swastika
Far-right supporters are not just in Germany. A supporter of the Hungarian radical right-wing party "Jobbik" attends a rally in Budapest, as Hungary commemorates the 53rd anniversary of the 1956 revolution against Soviet rule. Jobbik has three seats in European ParliamentLaszlo Balogh/ Reuters

The night before the US election, I slept in my Obama T-shirt. This T-shirt has followed me around the world for the past eight years, from Chicago to Melbourne and now to Berlin. I wore this same shirt on election night in 2008 in Grant Park where, after a day of door knocking and chewing my nails, I saw him give his nomination acceptance speech and change the course of history as the nation's first black president.

I'll admit it. I was one of those people who genuinely believed that electing him would change everything, even though logically, I knew that was impossible.

I voted for Obama in 2008, despite the fact that I also had the option of Hillary Clinton. In my mind, the choice wasn't even close. This year, I voted for Clinton. I lived through the Bush years, and unlike a lot of other people, I haven't forgotten what that felt like.

In 2003, I studied abroad in Spain where I was routinely refused service, pranked, vandalised and discriminated against. A lot of it was because I'm black. A lot of it was because I'm American. I live in Berlin now. And my stomach is turning over the possibility of the world waking up to a Trump president, and how different life could be.

We talk about progress in terms of process, because humanity is a slow continuum of thought and consciousness that is meant to evolve collectively. But when it comes to stunting progress and devolving into primates who throw our poo at each other, it only takes a moment... or in this case, a day.

I wasn't going to share this story, because I don't want people's comments or pity or self-righteous indignation all over my Facebook wall. I didn't tell my friends in Australia or my parents because it would worry them to bits. But in our current political climate, it's important.

On Saturday, I was riding the S-Bahn. At Ostkreuz station, a large man sat down opposite of me. He was maybe 6'4″ or 6'5″ with light blonde hair and blue eyes. He wore a dark long-sleeved shirt and dark jeans, and his physical presence was very imposing, not just for me, but for the two people sitting next to us. The man shoved next to another smaller, younger gentleman next to him, eyeing him down until he looked away.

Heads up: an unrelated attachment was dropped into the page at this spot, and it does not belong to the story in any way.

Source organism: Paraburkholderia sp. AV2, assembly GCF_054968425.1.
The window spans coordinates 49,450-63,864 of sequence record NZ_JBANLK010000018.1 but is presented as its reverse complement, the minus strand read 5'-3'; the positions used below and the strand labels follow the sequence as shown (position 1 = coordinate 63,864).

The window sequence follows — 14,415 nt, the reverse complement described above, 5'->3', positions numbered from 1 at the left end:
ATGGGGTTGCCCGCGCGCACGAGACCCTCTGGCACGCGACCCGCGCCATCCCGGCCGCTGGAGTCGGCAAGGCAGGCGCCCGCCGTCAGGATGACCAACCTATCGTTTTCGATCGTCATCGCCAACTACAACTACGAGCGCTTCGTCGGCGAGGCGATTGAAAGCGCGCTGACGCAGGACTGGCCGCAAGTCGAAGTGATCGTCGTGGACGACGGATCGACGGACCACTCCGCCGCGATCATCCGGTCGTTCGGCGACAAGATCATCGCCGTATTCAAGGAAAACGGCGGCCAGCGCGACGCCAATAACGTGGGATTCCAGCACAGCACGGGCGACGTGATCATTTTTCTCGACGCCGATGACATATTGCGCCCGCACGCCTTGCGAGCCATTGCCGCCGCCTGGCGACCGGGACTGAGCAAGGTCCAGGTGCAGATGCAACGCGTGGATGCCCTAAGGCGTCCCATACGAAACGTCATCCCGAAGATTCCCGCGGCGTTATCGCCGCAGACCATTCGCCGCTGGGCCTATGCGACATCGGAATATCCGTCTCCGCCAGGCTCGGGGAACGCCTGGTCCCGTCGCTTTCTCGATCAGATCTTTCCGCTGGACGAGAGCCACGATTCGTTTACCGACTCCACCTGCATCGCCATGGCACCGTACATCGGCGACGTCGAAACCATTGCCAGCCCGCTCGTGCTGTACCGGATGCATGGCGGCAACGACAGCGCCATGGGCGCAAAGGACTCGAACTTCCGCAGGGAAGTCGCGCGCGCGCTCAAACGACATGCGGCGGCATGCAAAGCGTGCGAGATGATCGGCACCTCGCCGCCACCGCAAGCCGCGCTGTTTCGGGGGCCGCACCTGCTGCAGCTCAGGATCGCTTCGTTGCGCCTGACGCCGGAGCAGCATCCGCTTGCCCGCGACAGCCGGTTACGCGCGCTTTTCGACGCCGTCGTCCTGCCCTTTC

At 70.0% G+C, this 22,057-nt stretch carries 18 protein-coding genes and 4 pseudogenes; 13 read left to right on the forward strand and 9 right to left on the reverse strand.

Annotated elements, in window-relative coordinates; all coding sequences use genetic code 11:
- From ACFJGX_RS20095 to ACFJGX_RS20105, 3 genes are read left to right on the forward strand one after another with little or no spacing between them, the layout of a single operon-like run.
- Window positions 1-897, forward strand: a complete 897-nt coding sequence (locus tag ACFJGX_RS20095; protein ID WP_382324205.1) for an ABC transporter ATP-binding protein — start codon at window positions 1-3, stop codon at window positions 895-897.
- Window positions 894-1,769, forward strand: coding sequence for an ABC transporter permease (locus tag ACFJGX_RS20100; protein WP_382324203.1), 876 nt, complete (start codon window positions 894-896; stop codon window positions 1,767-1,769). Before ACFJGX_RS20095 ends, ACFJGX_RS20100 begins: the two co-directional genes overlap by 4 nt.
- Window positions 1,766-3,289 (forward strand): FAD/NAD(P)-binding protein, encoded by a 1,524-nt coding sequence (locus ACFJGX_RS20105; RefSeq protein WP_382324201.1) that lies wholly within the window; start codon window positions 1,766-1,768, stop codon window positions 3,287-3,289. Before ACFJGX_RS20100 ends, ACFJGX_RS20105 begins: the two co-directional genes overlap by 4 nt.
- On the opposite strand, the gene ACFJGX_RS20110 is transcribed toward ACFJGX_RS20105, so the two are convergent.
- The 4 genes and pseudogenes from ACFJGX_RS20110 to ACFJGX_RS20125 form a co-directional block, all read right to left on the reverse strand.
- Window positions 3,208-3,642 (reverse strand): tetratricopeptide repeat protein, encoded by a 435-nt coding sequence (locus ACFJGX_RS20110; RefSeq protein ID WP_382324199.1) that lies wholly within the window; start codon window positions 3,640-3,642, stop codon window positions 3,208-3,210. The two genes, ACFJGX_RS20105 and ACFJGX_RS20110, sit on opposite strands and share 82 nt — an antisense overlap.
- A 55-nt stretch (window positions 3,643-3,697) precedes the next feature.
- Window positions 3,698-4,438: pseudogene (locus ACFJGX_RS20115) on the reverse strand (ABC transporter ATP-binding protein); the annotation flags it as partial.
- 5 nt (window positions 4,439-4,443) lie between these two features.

SS Bolts
The original SS lightning boltsHandout

Then he stared at me. I didn't really know what to do, so I stared back. It's not really in my nature to do that. I sometimes have trouble looking people in the eye, but it seemed important to maintain eye contact even though my skin was crawling with discomfort. So we kept staring at each other, and then he made the subtlest movement. He slowly rolled up his sleeves part way, revealing lightning bolt tattoos on his hands.

For those of you who don't know, SS Bolts mean "Schutzstaffel", and they're common markers for people of the neo-Nazi faction. Or, as a friend pointed out to me, since I'm in Germany... he was an actual Nazi. Scratch the "neo" part.

The guy sitting next to him shook his head angrily and caught my peripheral eye, giving me the subtlest look of encouragement and an abject warning that read something like: DO NOT MOVE.

So, I didn't. What could I do anyway? Moving seats seemed cowardly. Speaking up would've been idiotic. I grew up around very big men. There was absolutely no way that would've been a fair fight. Not even in my active wear.

He got off at Neukölln, and that was when I allowed myself to ask the question that had been strangling my brain during the whole train ride: All those empty seats on the train, and you sit across from me?

This is something I have tried explaining to my white friends over and over again, but their discomfort over coming face-to-face with the kind of racism they're only used to consuming in a Hollywood blockbuster prevents them from hearing me out almost every single time. He saw me. He singled me out. He made an overt effort to make me feel physically uncomfortable in that space, and assert his dominance. For ten or so minutes, I was staring into the eyes of someone who hated me for no reason other than the colour of my skin. Can you imagine what he really wanted to do to me? Can you imagine what he's probably done to other people who look just like me?